The winter darkness seems to have come down awfully suddenly this year.
I’ve finished the first triangle of the Wingspan. I am working in my head on an essay about monotonous knitting – which much of it is, much of the time – as distinct? from boring knitting, which is relatively rare. But I haven’t got there yet.
So, thots, again.
I learned from Liz Lovick’s blog about the Yarn & Cake shop in
is clearly very near the premises once occupied by K1 Yarns. I believe the owner has given
that one up to concentrate on Glasgow
(to which I link). Maybe Yarn & Cake took over. Edinburgh
And Liz’ pictures of Scotland, taken from the train as she travelled home from
to Orkney, are
worth looking at, too. Glasgow
Thanks, Kristie. It is exactly as you say. If I had access to a polling booth, I’d vote for Obama, sort of sadly. I will lie awake that night listening to the radio in an unusual state of mind, terribly interested in what is happening but not cheering wildly for either side. (It’s not the Calcutta Cup, in other words.)
I am struck increasingly these days with the way Americans refer to each other as “Democrat” or “Republican” in tones that seem to imply that the labels refer to something permanent and inbred. (“Goodness, he can’t marry her – she’s a Republican”, sort of thing). The number of voters who actually might change sides in any given election must be very small. Which, of course, is why the parties work so hard to get their partisans to turn out on the day.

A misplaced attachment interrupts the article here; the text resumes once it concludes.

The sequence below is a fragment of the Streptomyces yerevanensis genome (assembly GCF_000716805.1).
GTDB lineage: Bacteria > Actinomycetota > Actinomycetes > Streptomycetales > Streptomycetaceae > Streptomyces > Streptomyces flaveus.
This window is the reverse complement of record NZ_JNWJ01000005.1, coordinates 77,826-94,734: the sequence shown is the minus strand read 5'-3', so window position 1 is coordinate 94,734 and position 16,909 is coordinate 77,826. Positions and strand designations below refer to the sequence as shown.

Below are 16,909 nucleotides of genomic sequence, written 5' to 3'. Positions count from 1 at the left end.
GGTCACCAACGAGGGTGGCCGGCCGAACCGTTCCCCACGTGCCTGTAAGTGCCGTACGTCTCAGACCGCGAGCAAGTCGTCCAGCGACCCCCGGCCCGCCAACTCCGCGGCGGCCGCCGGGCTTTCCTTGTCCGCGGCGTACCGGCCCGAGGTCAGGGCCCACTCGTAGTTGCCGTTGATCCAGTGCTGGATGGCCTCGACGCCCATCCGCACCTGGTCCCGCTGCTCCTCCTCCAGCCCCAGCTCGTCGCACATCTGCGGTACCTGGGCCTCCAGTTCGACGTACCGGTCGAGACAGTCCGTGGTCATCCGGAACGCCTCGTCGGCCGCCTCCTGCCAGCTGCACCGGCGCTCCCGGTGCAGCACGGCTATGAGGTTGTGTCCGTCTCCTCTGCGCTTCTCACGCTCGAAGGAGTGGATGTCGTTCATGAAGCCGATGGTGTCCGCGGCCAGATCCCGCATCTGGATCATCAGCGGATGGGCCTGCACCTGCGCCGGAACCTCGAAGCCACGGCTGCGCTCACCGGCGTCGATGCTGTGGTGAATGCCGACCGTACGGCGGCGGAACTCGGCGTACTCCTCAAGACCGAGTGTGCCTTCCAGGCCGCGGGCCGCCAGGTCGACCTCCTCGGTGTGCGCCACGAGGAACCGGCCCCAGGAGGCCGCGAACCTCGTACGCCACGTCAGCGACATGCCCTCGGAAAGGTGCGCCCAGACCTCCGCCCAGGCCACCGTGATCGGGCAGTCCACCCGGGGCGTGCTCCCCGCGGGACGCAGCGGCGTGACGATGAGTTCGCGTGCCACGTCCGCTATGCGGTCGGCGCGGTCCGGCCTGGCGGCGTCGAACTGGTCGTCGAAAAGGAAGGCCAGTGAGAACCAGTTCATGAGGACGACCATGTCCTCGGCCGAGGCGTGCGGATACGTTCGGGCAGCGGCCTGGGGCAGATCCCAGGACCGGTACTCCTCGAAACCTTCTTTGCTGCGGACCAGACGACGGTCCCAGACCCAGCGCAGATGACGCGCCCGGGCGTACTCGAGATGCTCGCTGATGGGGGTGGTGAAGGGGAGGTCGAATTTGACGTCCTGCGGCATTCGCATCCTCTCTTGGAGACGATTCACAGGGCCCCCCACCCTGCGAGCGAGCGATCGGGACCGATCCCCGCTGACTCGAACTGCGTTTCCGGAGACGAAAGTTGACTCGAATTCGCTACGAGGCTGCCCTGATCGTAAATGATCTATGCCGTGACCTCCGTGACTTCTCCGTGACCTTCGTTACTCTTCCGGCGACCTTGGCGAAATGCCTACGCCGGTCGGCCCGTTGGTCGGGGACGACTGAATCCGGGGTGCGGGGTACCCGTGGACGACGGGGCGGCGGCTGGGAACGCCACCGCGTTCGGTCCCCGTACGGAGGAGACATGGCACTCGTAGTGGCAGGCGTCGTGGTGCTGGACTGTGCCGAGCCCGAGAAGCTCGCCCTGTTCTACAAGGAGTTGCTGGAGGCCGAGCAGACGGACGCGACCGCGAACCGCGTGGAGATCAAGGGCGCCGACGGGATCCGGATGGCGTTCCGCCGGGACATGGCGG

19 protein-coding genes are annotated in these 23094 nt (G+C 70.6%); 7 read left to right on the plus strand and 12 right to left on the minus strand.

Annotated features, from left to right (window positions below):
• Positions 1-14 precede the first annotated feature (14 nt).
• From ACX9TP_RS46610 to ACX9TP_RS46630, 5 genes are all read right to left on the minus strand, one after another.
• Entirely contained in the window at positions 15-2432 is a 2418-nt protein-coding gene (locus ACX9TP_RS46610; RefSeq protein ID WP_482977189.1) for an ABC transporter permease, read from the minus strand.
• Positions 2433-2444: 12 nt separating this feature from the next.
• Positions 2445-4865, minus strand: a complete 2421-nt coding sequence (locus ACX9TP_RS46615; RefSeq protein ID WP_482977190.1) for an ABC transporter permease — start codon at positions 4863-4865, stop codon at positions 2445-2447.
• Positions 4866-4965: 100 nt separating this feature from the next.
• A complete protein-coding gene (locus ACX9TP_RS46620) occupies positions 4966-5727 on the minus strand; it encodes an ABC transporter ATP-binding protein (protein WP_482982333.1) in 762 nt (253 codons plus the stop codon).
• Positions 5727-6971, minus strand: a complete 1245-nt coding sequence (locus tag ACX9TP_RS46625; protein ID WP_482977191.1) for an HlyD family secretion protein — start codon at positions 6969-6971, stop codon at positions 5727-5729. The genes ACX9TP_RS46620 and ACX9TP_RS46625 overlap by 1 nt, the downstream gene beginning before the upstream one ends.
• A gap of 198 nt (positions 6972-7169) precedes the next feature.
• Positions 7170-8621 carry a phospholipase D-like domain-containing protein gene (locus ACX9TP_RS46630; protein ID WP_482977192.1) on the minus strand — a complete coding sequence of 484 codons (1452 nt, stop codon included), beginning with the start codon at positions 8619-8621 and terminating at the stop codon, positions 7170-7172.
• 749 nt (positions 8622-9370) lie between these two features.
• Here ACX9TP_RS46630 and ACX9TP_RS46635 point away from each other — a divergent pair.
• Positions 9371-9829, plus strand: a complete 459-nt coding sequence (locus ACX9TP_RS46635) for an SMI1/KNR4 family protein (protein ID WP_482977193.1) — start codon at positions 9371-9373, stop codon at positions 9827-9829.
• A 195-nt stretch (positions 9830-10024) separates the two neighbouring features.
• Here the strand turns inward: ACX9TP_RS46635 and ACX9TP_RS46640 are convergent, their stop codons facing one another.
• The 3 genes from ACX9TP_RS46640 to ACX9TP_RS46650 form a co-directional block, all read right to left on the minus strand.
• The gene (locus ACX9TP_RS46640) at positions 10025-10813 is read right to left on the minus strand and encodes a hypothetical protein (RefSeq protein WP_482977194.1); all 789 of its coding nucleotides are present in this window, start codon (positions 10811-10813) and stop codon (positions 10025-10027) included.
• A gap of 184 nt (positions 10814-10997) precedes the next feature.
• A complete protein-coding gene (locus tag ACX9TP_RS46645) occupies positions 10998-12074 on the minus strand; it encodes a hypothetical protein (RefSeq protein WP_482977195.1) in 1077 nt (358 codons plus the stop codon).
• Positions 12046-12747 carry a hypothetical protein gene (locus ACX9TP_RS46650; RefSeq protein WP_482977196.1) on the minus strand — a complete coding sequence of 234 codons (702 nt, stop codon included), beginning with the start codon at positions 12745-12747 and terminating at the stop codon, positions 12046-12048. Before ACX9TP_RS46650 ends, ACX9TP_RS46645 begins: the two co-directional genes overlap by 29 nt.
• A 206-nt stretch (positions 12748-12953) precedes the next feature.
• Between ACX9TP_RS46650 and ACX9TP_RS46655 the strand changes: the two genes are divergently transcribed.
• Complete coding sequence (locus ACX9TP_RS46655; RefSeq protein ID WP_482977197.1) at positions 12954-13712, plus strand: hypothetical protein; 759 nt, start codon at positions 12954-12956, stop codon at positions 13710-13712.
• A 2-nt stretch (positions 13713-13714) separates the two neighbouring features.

I’m terribly in favour of voting. I remember once when Alexander was in a plague-on-both-your-houses state of mind about a British General Election. I urged him strongly to go along and spoil his ballot paper rather than stay at home. But I’m also old and tired – struggling with
is too much for me, this time. Monmouth County
Angel, it’s great to know you’re still reading (even if not blogging). I remember so vividly your blog post? comment here? about Town and Gown dancing together in the streets of Oberlin when Obama won four years ago. It’s different this time, undoubtedly.
And I agree with you that great racehorses probably love to run. And, surely, they must also in some sense enjoy cooperating with the man who has taught them to lie in fourth place until the moment comes to move forward. As a sheepdog patently loves to boss the silly sheep around, using the technique the man has taught him. And even more patently enjoys being of serious assistance to his beloved master.
But I also agree, Woolly Bits, that it’s hard to imagine that anyone enjoys dressage, horse, rider, or audience.